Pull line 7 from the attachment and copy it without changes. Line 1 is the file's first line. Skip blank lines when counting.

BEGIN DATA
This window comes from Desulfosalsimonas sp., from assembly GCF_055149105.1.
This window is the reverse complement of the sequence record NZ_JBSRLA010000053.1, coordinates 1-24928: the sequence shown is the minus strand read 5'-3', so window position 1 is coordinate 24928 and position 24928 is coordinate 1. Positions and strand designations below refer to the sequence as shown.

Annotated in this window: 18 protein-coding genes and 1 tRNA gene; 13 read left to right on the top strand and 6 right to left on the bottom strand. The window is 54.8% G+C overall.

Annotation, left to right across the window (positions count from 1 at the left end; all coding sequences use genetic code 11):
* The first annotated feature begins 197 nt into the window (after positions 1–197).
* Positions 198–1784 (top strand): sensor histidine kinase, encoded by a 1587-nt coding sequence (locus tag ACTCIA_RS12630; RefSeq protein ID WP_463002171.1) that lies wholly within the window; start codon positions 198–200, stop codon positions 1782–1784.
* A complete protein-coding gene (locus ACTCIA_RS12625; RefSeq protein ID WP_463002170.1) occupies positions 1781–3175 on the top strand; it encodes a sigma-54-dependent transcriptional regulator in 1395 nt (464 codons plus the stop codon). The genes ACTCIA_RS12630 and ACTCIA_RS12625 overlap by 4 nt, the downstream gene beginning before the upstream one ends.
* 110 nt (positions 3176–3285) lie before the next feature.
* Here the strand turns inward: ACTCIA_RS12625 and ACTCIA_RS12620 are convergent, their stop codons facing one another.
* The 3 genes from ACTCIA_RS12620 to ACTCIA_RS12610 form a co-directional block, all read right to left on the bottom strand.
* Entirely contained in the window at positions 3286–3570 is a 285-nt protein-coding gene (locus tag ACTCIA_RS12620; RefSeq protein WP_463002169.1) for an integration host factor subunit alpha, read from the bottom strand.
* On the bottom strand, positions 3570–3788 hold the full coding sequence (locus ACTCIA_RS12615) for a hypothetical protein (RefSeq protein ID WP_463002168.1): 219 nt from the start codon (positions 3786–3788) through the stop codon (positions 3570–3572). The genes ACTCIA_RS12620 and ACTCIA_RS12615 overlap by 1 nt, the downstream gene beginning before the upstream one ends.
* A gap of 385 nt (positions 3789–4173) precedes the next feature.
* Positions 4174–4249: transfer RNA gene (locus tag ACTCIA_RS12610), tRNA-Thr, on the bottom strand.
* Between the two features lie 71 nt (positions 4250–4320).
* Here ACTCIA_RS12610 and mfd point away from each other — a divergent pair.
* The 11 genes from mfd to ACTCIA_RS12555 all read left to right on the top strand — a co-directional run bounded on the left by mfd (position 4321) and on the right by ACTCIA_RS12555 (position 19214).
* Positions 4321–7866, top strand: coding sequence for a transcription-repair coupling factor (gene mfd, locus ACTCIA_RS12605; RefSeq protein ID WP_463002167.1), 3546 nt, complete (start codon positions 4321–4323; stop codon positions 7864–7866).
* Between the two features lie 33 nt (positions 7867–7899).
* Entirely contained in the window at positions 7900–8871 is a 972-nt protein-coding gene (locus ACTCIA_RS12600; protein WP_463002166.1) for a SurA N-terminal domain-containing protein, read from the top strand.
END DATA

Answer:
* A complete protein-coding gene (locus ACTCIA_RS12625; RefSeq protein ID WP_463002170.1) occupies positions 1781–3175 on the top strand; it encodes a sigma-54-dependent transcriptional regulator in 1395 nt (464 codons plus the stop codon). The genes ACTCIA_RS12630 and ACTCIA_RS12625 overlap by 4 nt, the downstream gene beginning before the upstream one ends.